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ZZ Top is an American blues rock trio, formed in 1969 in Houston, Texas. Its members are Billy Gibbons (vocals and guitar), Joseph Dusty Hill (vocals, bass, and keyboards), and Frank Beard (drums and percussion). ZZ Top is ranked number 44 on VH1's "100 Greatest Artists of Hard Rock." The trio is one of the longest running rock bands to retain the same lineup, and until September 2006 had the same manager, Bill Ham.

ZZ Top was inducted by Keith Richards of the Rolling Stones into the Rock and Roll Hall of Fame during the annual ceremony on March 15, 2004. Cub Koda wrote, "As genuine roots musicians, they have few peers; Gibbons is one of America's finest blues guitarists working in the hard rock idiom ... while Hill and Beard provide the ultimate rhythm section support."

ZZ Top almost always appear in public wearing sunglasses (a practice that predates, by a decade, their 1979 song "Cheap Sunglasses"). Gibbons and Hill wear similar black clothing (usually biker leathers) and black cowboy hats or baseball caps. Gibbons may wear black biker boots and neck chains with beer can openers. Although Gibbons and Hill wear chest-length beards, drummer Beard sports only a trimmed mustache.

In 1984, the Gillette Company reportedly offered Gibbons and Hill $1 million each to shave their beards for a television commercial. They allegedly declined, saying "We're too ugly without 'em."

The band's name is often said to be a combination of two popular brands of rolling paper, Zig-Zag and Top. It has also been claimed as a tribute to blues legend Z. Z. Hill. However, Gibbons wrote in his autobiography, Rock + Roll Gearhead, that it actually came from blues guitar master B. B. King. The band had planned to call themselves Z.Z. King, but felt it was too similar. Since B.B. King was at the "top", they settled on ZZ Top.

The members of ZZ Top had previously played in other Texas-based groups, Gibbons in Moving Sidewalks, and Hill and Beard in American Blues. By 1969, both groups had disbanded. Gibbons invited Frank Beard to join his new group, a blues-rock trio which had recently released their first single (titled "Salt Lick"). Beard suggested his former band mate, "Dusty" Hill and the final lineup of the band was formed.

The group played their first show in February, 1970, and toured Texas for several years. They signed a contract with London Records; their first two albums, ZZ Top's First Album and Rio Grande Mud, were made at Robin Hood Studios in Tyler, Texas.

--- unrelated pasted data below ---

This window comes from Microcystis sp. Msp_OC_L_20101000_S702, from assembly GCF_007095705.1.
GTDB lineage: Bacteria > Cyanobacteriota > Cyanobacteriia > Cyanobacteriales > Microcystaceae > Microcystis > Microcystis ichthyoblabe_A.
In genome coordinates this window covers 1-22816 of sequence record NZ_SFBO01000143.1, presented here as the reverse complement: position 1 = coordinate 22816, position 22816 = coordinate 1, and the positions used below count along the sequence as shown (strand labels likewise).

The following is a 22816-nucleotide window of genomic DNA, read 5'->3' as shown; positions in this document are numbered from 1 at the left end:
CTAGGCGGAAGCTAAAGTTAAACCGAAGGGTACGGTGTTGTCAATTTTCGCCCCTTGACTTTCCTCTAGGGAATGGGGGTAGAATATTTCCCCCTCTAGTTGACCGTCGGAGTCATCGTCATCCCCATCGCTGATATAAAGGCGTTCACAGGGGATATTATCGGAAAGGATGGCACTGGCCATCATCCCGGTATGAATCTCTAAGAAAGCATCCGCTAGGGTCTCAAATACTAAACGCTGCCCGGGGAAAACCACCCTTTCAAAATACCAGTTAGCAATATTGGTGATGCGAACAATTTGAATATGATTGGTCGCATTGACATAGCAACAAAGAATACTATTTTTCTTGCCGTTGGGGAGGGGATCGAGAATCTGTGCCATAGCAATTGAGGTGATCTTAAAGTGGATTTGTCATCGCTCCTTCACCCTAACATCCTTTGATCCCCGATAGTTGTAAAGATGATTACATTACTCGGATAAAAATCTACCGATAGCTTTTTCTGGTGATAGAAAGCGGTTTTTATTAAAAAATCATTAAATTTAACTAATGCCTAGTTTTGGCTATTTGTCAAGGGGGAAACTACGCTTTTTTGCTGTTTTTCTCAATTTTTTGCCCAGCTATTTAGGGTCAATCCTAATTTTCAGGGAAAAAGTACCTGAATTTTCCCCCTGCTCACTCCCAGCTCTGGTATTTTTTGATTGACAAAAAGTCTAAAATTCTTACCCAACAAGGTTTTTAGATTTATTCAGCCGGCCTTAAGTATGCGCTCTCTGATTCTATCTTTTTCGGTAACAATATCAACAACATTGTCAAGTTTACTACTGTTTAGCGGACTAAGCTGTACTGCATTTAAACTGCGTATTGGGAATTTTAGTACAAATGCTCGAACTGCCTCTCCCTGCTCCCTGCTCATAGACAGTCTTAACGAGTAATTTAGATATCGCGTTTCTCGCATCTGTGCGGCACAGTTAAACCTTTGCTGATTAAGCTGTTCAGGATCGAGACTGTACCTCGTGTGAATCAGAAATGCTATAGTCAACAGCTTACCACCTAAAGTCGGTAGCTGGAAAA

In January 1973, ZZ Top opened for The Rolling Stones three shows in Hawaii. They also began recording with engineer Terry Manning at Ardent Studios in Memphis. The resultant third album, Tres Hombres (1973), was the first for which the band gained a million-seller and wide acclaim. Hombres featured ZZ's classic hit "La Grange," written about the Chicken Ranch, a famous La Grange, Texas bordello (that was also the subject of the musical The Best Little Whorehouse in Texas). Other album cuts like "Waitin' for the Bus" and its immediate follower "Jesus Just Left Chicago" became fan favorites and rock-radio staples.

By September 1974, ZZ Top was drawing tens of thousands to shows such as the Labor Day stadium concert in Austin, dubbed "ZZ Top's First Annual Texas-Size Rompin' Stompin' Barndance and Bar-B-Q". Also on the bill were Santana, Joe Cocker, and Bad Company.

A photo of the 1974 crowds was used on the record sleeve of Fandango!, released in 1975. The album - half studio material and half live document - spawned the infamous hit "Tush" as well as "Heard It on the X", a paean to Mexican border-blaster stations whose call signs began with X. The band continued touring extensively in 1976, releasing Tejas and the single "Arrested for Driving While Blind".

By 1977, after hefty touring and recording schedules, ZZ Top drifted into an extended and unplanned hiatus. Manager-producer and overall image-meister Bill Ham used the time to negotiate a recording deal which allowed the band to retain rights to their catalogue on London Records, which would then be distributed by their new label, Warner Bros. Records.

ZZ Top reunited in 1979 for live shows and a new album, Degüello, under their new Warner Brothers contract. Unbeknownst to each other, Hill and Gibbons had both grown out their now-famous beards. (The only beardless band member remained the mustachioed Frank Beard.) The album displayed a strikingly minimalist approach to the ZZ Top sound. Along with Gibbons' clean guitar and the sparse Hill-Beard rhythm section, Deguello sported saxophone harmonies courtesy of Gibbons, Hill, and Beard - touted as the "The Lone Wolf Horns" - and yielded famous hits such as "Cheap Sunglasses", along with a cover version of Isaac Hayes' "I Thank You".

ZZ Top started out the 1980s with an eclectic mix of songs on El Loco, released in 1981. The album featured the band's first use of synthesizer and incorporated unusual electronic effects. Singles stayed in the previous ZZ good-time vein, however, such as "Tube Snake Boogie" and "Party on the Patio". Billy F. Gibbons and Dusty Hill in 1983.